Improvements in battery life and MR capability/quality will also be talking points in 2024. Meta’s Quest 3 leaned into the MR play, while the majority of Vision Pro’s go-to-market is around its passthrough quality and quality of interaction. Battery and MR capability both tie heavily into resolution, spatial compute, and AI as well, with symbiotic relationships between the elements: AI improving GPU efficiency and enabling foveated rendering improves battery life, for instance.
A reference design can aid in highlighting these relationships. Design is one thing, and manufacture is another, and a reference design can add visibility to supply chain elements—with resolution and spatial compute being focus areas for 2024, a handful of new components will be required, possibly from new suppliers. A reference design also helps lay a foundation for the market to better understand spatial compute from the hardware and use case level, serving as an example for how to build and develop for a product before an OEM scales up its own product.
A Newly Competitive Landscape
The XR competitive landscape will change dramatically in 2024, with Apple joining the fray with Vision Pro and greater Augmented Reality (AR) smart glasses hardware competition expected as well. For Qualcomm, which basically represents the entire XR market outside of Apple, these three battlegrounds are important and are rightfully core to the XR2 chipset go-to-market strategy. As pure AR smart glasses become more commonplace—with some activity in 2024, but more impactfully in 2025, having a cohesive ecosystem across device types can help build a brand image beyond single devices.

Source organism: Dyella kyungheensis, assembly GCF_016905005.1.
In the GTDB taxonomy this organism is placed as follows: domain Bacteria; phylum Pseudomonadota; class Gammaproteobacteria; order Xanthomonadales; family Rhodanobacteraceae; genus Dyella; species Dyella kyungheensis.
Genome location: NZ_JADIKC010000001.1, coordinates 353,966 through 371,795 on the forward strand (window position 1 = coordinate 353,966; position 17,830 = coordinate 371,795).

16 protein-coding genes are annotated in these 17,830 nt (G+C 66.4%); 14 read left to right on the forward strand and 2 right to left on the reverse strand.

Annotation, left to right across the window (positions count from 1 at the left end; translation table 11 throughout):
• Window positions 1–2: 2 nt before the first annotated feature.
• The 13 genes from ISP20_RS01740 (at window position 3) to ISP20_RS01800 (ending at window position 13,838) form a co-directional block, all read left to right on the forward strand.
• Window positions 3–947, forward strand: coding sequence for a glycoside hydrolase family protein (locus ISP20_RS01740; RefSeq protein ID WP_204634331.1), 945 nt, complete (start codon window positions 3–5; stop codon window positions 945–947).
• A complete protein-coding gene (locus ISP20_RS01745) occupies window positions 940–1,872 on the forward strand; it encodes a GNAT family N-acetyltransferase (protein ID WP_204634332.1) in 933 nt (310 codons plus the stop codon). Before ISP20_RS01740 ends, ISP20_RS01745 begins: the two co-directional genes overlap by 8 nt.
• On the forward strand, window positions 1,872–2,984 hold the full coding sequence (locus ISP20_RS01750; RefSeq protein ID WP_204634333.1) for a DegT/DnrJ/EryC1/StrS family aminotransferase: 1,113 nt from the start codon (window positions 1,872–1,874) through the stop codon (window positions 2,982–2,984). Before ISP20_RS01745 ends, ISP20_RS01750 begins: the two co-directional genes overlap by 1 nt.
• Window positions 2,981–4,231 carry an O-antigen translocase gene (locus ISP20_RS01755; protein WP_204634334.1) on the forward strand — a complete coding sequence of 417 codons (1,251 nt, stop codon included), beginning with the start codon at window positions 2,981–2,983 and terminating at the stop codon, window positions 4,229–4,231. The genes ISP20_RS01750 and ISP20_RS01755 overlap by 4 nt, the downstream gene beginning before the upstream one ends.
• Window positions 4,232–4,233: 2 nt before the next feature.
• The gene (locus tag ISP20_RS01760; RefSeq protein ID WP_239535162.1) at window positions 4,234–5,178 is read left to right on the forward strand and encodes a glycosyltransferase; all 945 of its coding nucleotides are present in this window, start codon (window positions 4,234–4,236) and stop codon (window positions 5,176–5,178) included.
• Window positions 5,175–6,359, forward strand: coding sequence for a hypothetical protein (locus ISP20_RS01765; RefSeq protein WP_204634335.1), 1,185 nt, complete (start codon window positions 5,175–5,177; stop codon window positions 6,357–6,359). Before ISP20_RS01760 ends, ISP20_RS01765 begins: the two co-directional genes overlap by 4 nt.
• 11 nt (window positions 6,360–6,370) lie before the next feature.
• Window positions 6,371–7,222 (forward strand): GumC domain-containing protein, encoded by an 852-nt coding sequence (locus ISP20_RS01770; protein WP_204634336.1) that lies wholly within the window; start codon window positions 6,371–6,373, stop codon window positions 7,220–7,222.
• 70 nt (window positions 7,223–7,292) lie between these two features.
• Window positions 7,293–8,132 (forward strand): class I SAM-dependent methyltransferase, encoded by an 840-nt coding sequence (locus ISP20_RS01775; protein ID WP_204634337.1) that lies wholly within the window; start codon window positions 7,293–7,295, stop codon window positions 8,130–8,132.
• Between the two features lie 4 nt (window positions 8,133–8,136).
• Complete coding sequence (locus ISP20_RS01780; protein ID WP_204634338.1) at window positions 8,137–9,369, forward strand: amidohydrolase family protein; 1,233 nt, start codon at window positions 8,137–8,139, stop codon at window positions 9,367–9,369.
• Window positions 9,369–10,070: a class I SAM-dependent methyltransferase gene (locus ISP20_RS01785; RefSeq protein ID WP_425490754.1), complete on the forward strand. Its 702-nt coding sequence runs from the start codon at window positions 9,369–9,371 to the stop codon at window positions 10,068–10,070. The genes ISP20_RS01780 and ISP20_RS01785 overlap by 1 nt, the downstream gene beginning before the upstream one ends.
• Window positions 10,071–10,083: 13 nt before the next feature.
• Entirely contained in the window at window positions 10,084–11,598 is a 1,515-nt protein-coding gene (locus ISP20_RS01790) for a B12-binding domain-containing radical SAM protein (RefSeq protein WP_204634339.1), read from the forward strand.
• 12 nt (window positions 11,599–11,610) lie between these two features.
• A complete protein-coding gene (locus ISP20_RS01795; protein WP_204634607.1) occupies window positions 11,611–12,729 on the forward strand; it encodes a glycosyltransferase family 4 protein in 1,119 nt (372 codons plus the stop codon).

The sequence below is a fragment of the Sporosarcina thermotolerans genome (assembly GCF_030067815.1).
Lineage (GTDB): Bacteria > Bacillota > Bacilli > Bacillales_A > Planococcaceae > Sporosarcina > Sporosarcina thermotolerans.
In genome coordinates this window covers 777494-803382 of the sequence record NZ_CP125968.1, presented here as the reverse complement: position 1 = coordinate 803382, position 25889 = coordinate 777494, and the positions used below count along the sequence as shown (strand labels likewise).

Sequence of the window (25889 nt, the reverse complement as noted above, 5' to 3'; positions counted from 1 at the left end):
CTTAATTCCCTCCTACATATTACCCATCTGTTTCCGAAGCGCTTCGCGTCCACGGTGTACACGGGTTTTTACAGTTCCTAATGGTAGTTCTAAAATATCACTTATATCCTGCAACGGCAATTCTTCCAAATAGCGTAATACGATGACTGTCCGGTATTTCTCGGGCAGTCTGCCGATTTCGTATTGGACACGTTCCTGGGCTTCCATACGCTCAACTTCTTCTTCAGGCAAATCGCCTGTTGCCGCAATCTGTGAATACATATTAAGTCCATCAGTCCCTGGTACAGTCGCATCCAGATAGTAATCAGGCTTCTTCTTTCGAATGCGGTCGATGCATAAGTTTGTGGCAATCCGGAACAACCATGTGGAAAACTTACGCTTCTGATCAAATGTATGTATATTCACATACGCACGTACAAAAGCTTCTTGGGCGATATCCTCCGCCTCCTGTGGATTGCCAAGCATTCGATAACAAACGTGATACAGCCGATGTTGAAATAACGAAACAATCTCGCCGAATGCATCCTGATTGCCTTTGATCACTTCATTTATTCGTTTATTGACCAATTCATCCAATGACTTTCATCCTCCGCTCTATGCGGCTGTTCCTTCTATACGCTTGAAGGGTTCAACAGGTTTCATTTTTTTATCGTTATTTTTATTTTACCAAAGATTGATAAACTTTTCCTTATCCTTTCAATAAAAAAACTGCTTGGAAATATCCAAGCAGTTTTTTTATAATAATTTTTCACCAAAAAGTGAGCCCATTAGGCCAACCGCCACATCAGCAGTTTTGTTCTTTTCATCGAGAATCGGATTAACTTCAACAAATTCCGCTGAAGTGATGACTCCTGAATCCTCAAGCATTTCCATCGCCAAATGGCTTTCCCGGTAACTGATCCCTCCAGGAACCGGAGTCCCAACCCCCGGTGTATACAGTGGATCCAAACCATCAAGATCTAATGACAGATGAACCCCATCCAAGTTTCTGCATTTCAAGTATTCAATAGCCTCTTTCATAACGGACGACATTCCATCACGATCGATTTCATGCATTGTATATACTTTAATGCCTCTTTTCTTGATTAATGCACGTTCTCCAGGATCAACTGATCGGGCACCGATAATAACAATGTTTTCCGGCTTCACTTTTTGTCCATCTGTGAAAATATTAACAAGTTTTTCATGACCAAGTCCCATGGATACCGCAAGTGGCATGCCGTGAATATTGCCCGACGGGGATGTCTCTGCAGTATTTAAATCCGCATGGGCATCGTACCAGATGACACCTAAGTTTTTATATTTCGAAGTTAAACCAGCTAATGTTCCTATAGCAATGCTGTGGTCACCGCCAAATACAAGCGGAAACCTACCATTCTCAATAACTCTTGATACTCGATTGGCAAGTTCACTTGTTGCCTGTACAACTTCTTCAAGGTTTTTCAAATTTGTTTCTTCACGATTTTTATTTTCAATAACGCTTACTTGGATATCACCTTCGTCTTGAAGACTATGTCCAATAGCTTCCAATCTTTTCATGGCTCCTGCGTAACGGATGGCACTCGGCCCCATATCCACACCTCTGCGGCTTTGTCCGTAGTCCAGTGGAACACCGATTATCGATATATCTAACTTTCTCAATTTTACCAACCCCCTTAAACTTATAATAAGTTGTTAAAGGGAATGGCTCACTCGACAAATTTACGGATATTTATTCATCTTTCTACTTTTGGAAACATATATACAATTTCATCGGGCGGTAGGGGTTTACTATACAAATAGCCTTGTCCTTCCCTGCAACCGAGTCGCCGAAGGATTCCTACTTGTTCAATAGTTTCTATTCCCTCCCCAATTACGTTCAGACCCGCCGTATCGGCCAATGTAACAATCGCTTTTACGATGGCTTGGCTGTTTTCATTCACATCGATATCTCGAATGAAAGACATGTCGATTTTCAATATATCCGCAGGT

While hardware will be a major talking point in 2024, user experience trumps all, so content is equally as or more important for pure hardware specifications. Making use of spatial data and improved hardware specifications with improved and expanded use cases and content for XR is paramount. This can start at the chipset level, where ensuring support for cameras, AI processing, resolution, etc. will help build out a potential partner ecosystem and ultimately appeal to the widest user base possible. Building this out to software and services is a logical next step, and one that Qualcomm and others are doing. Snapdragon spaces adds developer support to the Qualcomm go-to-market strategy and helps bridge hardware to software. Apple has an advantage here with its walled garden, by default entering the XR hardware market with its software and service strengths in tow, so any efforts to leverage cohesion in an ecosystem, while potentially avoiding the walled garden weaknesses is a best-case scenario.
Expect 2024 to hold more interest and discussion on every aspect of the XR market. Hardware is often the easiest to market, so headlines will default to hardware capabilities, but, increasing, maturity of hardware will gradually introduce more software and use case conversation. Building a product story around content can be difficult, usually requiring hands-on experiences to truly make an impact. Apple promises to make Vision Pro available at Apple Stores, which is a massive advantage over players without that direct end-user touchpoint. Therefore, ensuring hands-on availability, however possible for competitors, will be beneficial. In the end, like any tech product, success lies in the combination of hardware, software, and service to deliver a valuable experience at an appropriate price—ensuring capability at the hardware level, tying that to developer tools and content creation communities, and then getting that experience into user hands sounds simple, but has proven challenging for XR for years.